VA recognizes the importance and benefits of recreational therapy in the rehabilitation of Veterans with disabilities. Currently, over 30 VA medical centers across the country participate in therapeutic riding programs.  These programs use equine assisted therapeutic activities to promote healing and rehabilitation of Veterans with a variety of disabilities and medical conditions (e.g. traumatic brain injury, polytrauma). VA facilities participating in such programs utilize their local appropriated funds to contract for these services. Facilities may also be able to use money in the General Post Fund, a trust fund administered by the Department, to pay for these services.

A monthly IH community of practice conference call provides VHA facilities national updates, strong practices, and new developments in the field and research findings related to IH. 

The Opioid Safety Initiative (OSI)

The OSI was chartered by the Under Secretary for Health in August 2012.  The OSI was piloted in several VISNs.  Based on the results of these pilot programs, OSI was implemented nationwide in August 2013.  The OSI objective is to make the totality of opioid use visible at all levels in the organization.  It includes key clinical indicators such as the number of unique pharmacy patients dispensed an opioid, unique patients on long-term opioids who receive a urine drug screen, the number of patients receiving an opioid and a benzodiazepine (which puts them at a higher risk of adverse events), and the average MEDD of opioids.  Results of key clinical metrics for VHA measured by the OSI from Quarter 4 Fiscal Year 2012 (beginning in July 2012) to Quarter 4 Fiscal Year 2015 (ending in September 2015) there are:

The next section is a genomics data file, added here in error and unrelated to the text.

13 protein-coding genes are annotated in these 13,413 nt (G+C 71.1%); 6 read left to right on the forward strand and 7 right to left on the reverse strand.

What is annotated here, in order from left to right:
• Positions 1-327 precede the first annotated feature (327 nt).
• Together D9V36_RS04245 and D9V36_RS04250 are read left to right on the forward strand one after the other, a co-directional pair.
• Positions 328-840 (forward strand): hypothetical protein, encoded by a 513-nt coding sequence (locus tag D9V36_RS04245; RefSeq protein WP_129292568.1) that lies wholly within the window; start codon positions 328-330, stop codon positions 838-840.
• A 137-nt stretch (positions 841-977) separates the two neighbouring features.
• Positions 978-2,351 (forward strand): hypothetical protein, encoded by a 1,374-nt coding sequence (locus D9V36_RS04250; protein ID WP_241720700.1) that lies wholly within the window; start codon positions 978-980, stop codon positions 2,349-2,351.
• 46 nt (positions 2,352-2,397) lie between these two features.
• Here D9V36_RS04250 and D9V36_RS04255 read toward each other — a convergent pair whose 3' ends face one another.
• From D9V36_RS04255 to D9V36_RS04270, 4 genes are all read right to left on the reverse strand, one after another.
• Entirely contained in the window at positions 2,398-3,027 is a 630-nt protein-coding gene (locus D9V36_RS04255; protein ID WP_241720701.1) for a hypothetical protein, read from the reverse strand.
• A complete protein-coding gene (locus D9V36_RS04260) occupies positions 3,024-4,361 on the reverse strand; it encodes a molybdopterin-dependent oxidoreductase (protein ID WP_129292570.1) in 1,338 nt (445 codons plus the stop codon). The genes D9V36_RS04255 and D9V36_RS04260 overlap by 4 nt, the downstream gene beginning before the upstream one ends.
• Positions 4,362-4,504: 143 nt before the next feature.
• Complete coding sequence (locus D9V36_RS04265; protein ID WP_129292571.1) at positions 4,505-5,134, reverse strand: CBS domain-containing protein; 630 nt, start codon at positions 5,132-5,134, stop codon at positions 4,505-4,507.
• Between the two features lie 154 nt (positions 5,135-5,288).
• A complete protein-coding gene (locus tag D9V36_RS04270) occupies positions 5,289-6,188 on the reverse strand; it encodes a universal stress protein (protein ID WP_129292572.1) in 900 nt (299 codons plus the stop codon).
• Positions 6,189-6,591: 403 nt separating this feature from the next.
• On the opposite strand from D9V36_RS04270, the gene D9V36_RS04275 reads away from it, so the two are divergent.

• 125,307 fewer patients receiving opioids (679,376 patients to 554,069 patients, an 18.44 percent reduction);
  • 42,141 fewer patients receiving opioids and benzodiazepines together (122,633 patients to 80,492 patients, a 34.36 percent reduction);
  • 94,507 more patients on opioids that have had a urine drug screen to help guide treatment decisions (160,601 patients to 255,108, a 58.84 percent increase);
  • 105,543 fewer patients on long-term opioid therapy (438,329 to 332,786, a 24.08 percent reduction);
  • The overall dosage of opioids is decreasing in the VA system as 15,172 fewer patients  (59,499 patients to 44,327 patients, a 25.5percent reduction) are receiving greater than or equal to 100 Morphine Equivalent Daily Dosing.

The changes in prescribing and consumption are occurring at a modest pace, and the OSI dashboard metrics indicate the overall trends are moving in the desired direction.  OSI will be implemented in a cautious and measured way to give VA time to build the infrastructure and processes necessary to allow VA clinicians to incorporate new pain management strategies into their treatment approaches.  A measured process will also give VA patients time to adjust to new treatment options and to mitigate any patient dissatisfaction that may accompany these changes.